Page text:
Saturday, December 5, 2009

My Days Of Zen

Auj says...

Recently, I have been possessing this feeling of deciding to live a simple life. And it was in some self-help blog that I read this: that the desire to live a simpler life would usually just be about owning and wanting little.

To own a little necessitates a pragmatic approach -- it is simply about decluttering my life and eliminating what should be eliminated. On the other hand, to want little is focused on what we think.

To honestly and sincerely say that you want little is a daunting task. Most of the time, this feeling takes us a bit farther away from certainty. To cut the psychological attachment to owning and wanting much requires more than a gradual process or a set of specific strategies; since this needs an immense shift in thinking, a deep shift in the way you live your everyday life and how you come up with the major decisions.

Depth, Emotion and Meaning. We need these three tools around for us to watch our vision come to life. Without these three, we lose that drive of passion we need. I have gotten to be more specific as I grow more mature everyday. I am not afraid anymore for desires to overwhelm my life because I know now what matters to me the most -- only the things that are contributory to my life's aims.

Lesson learned: You know you are matured when it becomes easier for you to say "No" when you are sure that it is not going to be part of your vision of the bigger picture.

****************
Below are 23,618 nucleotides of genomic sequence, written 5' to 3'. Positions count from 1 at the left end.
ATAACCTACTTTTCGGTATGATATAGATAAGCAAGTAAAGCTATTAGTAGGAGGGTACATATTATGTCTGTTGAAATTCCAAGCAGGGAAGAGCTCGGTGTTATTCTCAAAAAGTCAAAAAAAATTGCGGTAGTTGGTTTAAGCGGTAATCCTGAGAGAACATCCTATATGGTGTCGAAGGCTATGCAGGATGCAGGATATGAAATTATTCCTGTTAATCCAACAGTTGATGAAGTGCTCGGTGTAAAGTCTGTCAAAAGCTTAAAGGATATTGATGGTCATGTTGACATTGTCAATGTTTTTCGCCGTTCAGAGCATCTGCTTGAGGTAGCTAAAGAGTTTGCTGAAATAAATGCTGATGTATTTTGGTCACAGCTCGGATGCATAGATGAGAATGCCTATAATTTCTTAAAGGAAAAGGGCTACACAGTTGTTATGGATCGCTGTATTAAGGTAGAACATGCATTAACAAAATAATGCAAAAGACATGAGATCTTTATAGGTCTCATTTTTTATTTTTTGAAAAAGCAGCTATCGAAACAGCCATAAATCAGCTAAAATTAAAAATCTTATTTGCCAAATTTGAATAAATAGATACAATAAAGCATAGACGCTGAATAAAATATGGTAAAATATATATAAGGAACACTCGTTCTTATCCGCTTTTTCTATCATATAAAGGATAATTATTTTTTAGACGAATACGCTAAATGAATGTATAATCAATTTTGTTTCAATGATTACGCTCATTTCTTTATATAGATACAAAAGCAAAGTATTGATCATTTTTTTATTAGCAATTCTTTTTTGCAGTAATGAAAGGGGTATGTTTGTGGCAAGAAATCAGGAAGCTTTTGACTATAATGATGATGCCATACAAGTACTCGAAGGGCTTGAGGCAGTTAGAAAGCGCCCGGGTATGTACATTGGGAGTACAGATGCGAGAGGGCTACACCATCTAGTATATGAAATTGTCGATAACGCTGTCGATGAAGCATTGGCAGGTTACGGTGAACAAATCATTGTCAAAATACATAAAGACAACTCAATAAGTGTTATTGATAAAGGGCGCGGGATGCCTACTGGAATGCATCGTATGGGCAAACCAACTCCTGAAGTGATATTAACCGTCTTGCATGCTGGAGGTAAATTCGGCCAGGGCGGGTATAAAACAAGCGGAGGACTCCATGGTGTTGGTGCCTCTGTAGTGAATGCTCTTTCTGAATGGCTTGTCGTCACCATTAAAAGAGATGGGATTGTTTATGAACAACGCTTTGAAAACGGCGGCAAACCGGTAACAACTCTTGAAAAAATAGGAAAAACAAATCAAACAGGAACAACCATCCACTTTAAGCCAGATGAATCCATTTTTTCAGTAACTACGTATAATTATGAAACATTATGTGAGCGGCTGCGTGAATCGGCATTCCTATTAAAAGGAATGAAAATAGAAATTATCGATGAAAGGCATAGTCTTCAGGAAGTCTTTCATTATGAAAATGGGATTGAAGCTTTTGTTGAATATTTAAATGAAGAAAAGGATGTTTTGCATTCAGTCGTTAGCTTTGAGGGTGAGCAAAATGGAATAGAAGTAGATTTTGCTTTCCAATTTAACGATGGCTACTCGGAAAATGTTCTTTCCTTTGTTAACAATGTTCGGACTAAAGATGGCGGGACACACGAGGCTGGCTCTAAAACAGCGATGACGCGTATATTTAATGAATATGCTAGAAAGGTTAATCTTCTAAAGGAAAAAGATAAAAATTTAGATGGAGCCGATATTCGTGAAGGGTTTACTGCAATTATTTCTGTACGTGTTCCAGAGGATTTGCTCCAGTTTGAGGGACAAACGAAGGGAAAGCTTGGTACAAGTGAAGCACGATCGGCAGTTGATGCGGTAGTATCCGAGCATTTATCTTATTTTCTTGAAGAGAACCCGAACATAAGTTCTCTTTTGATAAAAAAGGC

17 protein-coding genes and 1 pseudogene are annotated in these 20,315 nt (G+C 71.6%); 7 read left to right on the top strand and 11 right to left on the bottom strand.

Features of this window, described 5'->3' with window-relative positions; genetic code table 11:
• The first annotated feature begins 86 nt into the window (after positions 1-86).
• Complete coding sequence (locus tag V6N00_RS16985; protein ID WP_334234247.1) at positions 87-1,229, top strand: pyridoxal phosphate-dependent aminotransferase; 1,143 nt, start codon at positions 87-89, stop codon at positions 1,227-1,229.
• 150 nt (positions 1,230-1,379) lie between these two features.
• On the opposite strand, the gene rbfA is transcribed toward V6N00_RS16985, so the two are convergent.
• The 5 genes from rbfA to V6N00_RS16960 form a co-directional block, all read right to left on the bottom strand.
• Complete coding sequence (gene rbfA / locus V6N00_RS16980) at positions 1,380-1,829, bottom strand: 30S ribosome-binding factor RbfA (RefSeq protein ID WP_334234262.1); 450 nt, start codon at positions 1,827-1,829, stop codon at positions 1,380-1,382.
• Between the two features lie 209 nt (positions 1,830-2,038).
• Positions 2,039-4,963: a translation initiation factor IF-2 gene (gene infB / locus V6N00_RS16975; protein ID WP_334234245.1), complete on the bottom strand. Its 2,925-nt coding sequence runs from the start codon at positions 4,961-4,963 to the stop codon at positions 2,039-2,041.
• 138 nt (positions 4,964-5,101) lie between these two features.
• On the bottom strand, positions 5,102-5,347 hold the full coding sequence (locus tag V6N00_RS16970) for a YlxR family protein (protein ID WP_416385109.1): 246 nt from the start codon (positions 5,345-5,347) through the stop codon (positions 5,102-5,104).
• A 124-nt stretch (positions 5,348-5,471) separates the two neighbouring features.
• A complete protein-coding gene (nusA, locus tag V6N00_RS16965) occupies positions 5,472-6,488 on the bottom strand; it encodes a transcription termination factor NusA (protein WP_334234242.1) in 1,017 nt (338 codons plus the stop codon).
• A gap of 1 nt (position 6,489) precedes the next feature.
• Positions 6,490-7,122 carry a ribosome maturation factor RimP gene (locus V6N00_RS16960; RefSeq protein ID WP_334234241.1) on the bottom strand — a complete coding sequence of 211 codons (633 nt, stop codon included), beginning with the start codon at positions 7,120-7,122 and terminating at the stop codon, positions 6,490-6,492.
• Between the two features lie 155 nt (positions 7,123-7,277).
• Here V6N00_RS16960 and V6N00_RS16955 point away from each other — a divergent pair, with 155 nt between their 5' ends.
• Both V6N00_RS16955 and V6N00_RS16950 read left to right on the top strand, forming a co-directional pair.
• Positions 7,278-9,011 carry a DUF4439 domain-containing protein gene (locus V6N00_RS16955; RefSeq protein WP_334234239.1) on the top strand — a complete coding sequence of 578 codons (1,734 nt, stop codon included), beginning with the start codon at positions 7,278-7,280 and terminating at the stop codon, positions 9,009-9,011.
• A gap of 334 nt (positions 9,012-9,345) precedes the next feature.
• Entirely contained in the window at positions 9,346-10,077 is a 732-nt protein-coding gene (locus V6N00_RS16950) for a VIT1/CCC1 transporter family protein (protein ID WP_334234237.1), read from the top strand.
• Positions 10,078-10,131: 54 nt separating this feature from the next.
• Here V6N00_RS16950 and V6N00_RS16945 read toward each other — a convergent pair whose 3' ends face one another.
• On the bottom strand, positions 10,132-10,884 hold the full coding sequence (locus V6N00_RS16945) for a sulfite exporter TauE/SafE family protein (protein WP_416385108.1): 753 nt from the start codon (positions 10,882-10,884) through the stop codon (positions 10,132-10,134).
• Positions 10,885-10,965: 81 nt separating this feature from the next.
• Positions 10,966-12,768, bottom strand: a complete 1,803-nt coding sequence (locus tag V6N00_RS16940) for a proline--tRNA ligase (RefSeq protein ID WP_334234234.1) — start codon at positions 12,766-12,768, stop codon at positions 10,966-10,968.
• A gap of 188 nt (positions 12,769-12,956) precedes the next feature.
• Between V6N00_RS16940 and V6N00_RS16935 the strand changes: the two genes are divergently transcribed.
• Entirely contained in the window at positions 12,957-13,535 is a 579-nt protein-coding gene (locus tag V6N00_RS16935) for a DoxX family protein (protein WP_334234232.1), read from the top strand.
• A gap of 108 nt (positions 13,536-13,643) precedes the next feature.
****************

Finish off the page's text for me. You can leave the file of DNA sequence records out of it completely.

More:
So why do I want little lately? Aside from the more average sounding reasons of saving money and eliminating process, I want to lavish my time from the offset of times that I do not have so much work. Suddenly, I treasure sleep so much as if it is as important as receiving my paycheck weekly. And I need it to pack me up with new energy. I appreciate embracing now as something even more relaxing than getting a full body spa.

Lesson learned: To want little is just fine for as long as it still bears such great meaning and purpose.

The benefits of all these, I experience the most with our current traveling gigs. Learning to just pack the essentials or noticing how much different it is when you are in a tranquil environment.

Lesson learned: Maybe this is why I have been having the desire to visit temples lately even if I am not a Buddhist.

I have started with tiny victories. The world is a classic beast who always wants us to want more without even a solid reason. And hence to be persistent with the quest for living simple and in peace, we must embrace what is positive and be with plus-like minded individuals who are also wanting to cut themselves free from the usual leash of the world.

Lesson learned: Now I know why I don't get swept away anymore with the act of purchasing that most of us people lose ourselves in. This is because I get lost more in meaningful activities than in acquisition. I am now interested to do things that matter than buy things that could matter too.

Above all, I learned that wanting little is not about entirely depriving myself of what could be important to me, but in obviating all the clutter that gets in the way of my life. And this all accounts to being honest with myself.